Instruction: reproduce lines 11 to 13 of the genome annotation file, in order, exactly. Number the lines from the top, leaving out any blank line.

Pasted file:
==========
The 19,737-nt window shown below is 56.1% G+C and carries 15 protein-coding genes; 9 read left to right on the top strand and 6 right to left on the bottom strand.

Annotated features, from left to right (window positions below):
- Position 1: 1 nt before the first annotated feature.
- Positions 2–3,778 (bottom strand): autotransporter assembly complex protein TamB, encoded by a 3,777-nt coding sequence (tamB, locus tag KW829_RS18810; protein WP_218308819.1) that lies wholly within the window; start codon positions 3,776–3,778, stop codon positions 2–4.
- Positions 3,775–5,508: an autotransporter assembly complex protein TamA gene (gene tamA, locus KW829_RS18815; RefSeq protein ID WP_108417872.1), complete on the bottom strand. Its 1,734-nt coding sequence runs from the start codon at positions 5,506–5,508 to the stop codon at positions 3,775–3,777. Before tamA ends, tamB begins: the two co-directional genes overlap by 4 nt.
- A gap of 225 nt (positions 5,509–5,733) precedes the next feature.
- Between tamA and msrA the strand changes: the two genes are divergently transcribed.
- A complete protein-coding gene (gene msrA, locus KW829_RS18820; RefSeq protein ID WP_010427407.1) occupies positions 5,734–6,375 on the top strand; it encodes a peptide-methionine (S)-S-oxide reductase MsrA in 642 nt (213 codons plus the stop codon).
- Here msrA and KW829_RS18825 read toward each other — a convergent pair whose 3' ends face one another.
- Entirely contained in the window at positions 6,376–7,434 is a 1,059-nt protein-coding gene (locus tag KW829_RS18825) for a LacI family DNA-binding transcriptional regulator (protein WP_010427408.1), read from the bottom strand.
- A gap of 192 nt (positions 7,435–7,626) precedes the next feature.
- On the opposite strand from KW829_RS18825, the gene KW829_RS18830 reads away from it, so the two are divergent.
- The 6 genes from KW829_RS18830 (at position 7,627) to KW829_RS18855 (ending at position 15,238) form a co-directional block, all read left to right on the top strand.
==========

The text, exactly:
- A gap of 192 nt (positions 7,435–7,626) precedes the next feature.
- On the opposite strand from KW829_RS18825, the gene KW829_RS18830 reads away from it, so the two are divergent.
- The 6 genes from KW829_RS18830 (at position 7,627) to KW829_RS18855 (ending at position 15,238) form a co-directional block, all read left to right on the top strand.